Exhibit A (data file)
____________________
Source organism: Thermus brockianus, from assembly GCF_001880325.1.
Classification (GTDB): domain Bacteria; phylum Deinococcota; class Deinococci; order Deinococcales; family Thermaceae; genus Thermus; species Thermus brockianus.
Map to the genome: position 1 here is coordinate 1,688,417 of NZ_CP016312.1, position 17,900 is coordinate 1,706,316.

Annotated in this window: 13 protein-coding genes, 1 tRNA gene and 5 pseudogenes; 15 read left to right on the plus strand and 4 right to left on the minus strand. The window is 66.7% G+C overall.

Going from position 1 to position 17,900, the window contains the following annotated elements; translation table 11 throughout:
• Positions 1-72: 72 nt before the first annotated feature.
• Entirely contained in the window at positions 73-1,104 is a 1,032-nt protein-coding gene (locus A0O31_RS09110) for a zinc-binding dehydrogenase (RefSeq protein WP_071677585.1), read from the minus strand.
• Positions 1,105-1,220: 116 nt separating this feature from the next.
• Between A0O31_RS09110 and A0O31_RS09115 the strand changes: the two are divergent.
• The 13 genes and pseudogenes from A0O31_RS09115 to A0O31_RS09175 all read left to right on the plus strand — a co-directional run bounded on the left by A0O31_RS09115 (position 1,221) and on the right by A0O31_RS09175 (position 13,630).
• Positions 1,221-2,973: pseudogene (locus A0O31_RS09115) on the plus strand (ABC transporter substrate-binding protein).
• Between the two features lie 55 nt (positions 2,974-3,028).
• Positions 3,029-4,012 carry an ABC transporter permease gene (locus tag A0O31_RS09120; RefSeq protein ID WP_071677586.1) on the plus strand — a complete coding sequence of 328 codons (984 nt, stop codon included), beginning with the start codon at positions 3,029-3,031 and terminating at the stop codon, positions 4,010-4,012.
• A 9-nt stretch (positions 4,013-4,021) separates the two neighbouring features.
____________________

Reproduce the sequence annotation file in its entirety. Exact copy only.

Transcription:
Source organism: Thermus brockianus, from assembly GCF_001880325.1.
Classification (GTDB): domain Bacteria; phylum Deinococcota; class Deinococci; order Deinococcales; family Thermaceae; genus Thermus; species Thermus brockianus.
Map to the genome: position 1 here is coordinate 1,688,417 of NZ_CP016312.1, position 17,900 is coordinate 1,706,316.

Annotated in this window: 13 protein-coding genes, 1 tRNA gene and 5 pseudogenes; 15 read left to right on the plus strand and 4 right to left on the minus strand. The window is 66.7% G+C overall.

Going from position 1 to position 17,900, the window contains the following annotated elements; translation table 11 throughout:
• Positions 1-72: 72 nt before the first annotated feature.
• Entirely contained in the window at positions 73-1,104 is a 1,032-nt protein-coding gene (locus A0O31_RS09110) for a zinc-binding dehydrogenase (RefSeq protein WP_071677585.1), read from the minus strand.
• Positions 1,105-1,220: 116 nt separating this feature from the next.
• Between A0O31_RS09110 and A0O31_RS09115 the strand changes: the two are divergent.
• The 13 genes and pseudogenes from A0O31_RS09115 to A0O31_RS09175 all read left to right on the plus strand — a co-directional run bounded on the left by A0O31_RS09115 (position 1,221) and on the right by A0O31_RS09175 (position 13,630).
• Positions 1,221-2,973: pseudogene (locus A0O31_RS09115) on the plus strand (ABC transporter substrate-binding protein).
• Between the two features lie 55 nt (positions 2,974-3,028).
• Positions 3,029-4,012 carry an ABC transporter permease gene (locus tag A0O31_RS09120; RefSeq protein ID WP_071677586.1) on the plus strand — a complete coding sequence of 328 codons (984 nt, stop codon included), beginning with the start codon at positions 3,029-3,031 and terminating at the stop codon, positions 4,010-4,012.
• A 9-nt stretch (positions 4,013-4,021) separates the two neighbouring features.